CFM International is evaluating the Leap-1A engine fleet on Airbus A320neo aircraft for a prematurely-deteriorating coating on a turbine part after identifying the problem on eight engines in service.
The scope of the problem should be understood within two weeks, says a GE Aviation spokesman. GE and Safran are equal partners in the CFM joint venture, but GE is responsible for the high-pressure turbine module.
As the fleet-wide review continues, GE plans to validate a new adhesion process for the coating to insert into the production process in early 2018, the spokesman says.
The discovery means Pratt & Whitney isn’t the only engine supplier facing a potential fleet-wide durability problem shortly after entry into service. CFM’s Leap-1A and P&W’s PW1100G compete for orders on the A320neo, with CFM holding a slight edge to date.
The first PW1100G-powered A320neo entered service in January 2016, but has been plagued with two parts with premature wear-and-tear. P&W has rolled out a durability fix for an oil seal in the No. 3 bearing. An improved combustor liner is scheduled to be certificated by the end of the year. But P&W parent United Technologies disclosed last week that the company is looking at “design alternatives” to further improve durability.
By comparison, the Leap-1A has enjoyed a relatively smooth entry into service since August 2016. It was not affected by a batch of flawed metal discovered last May in a few dozen Leap-1B engines powering the Boeing 737 Max.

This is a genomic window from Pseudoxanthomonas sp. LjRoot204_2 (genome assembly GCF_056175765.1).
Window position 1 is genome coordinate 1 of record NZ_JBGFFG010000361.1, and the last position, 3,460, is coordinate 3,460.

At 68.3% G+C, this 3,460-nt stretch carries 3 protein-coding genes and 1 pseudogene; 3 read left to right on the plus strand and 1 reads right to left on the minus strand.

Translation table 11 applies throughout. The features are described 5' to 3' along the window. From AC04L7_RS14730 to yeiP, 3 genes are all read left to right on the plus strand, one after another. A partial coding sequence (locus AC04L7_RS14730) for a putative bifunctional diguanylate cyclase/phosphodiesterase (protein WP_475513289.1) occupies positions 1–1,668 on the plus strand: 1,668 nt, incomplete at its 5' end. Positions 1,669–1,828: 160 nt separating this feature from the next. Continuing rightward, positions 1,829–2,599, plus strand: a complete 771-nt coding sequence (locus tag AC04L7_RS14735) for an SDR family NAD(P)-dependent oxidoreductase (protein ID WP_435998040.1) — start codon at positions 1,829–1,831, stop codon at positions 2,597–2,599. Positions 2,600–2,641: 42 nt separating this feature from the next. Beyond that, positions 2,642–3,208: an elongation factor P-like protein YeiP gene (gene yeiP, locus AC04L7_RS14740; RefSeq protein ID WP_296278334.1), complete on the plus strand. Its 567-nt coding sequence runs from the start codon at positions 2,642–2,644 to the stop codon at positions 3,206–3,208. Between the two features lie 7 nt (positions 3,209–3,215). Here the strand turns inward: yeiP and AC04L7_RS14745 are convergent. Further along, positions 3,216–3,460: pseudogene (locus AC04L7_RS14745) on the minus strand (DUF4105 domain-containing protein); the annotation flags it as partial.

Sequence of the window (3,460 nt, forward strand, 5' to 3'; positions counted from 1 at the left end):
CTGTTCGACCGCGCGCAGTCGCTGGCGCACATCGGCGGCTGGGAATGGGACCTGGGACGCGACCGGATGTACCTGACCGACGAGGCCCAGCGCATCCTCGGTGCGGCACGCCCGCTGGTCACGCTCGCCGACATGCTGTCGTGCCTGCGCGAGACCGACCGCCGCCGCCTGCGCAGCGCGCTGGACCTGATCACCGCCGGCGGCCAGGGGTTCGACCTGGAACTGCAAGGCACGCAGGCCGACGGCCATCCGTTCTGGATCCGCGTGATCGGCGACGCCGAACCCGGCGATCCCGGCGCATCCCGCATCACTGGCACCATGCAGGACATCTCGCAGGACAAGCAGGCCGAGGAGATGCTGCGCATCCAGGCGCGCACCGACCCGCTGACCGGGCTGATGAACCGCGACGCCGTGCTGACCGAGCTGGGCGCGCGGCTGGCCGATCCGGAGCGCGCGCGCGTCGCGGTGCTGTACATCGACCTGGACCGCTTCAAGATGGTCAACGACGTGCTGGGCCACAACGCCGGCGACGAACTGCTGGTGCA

CFM has delivered 97 pairs of engines to power A320neo and A321neo aircraft delivered to customers over the last 15 months, Flight Fleets Analyzer shows.
The durability issue was noticed in early October by a flight crew that a noticed a shift in the exhaust gas temperature margin during a flight, a GE spokesman. A borescope inspection revealed the coating of a ceramic matrix composite (CMC) shroud in the high-pressure turbine had started flaking off. The voids in the coating create a tiny gap for airflow passing through the turbine stage to escape.
GE introduced CMC’s for the first time in the high-pressure turbine shrouds and combustor liners in the Leap-1 engine. As the product of more than 25 years of research, the CMCs replace metal parts with a material that need less cooling air to prevent melting when exposed to exhaust gas from the combustor.
Although the coating is being replaced, GE’s spokesman emphasises that the CMC material itself is performing as expected.
CFM also has a global maintenance, repair and overhaul infrastructure available to retrofit engines with a new CMC coating, if a fleet-wide replacement is needed, GE says.
Safran has estimated the costs of transitioning from the CFM56 to the Leap engine will be up €400 million ($465 million), of which majority represents the difference in production costs, chief executive Philippe Petitcolin said 27 October on an earnings call.
(CORRECTION: The article is updated to make it clear the Safran estimate covers all contingencies and costs during the transition, not just the new durabilty issue.)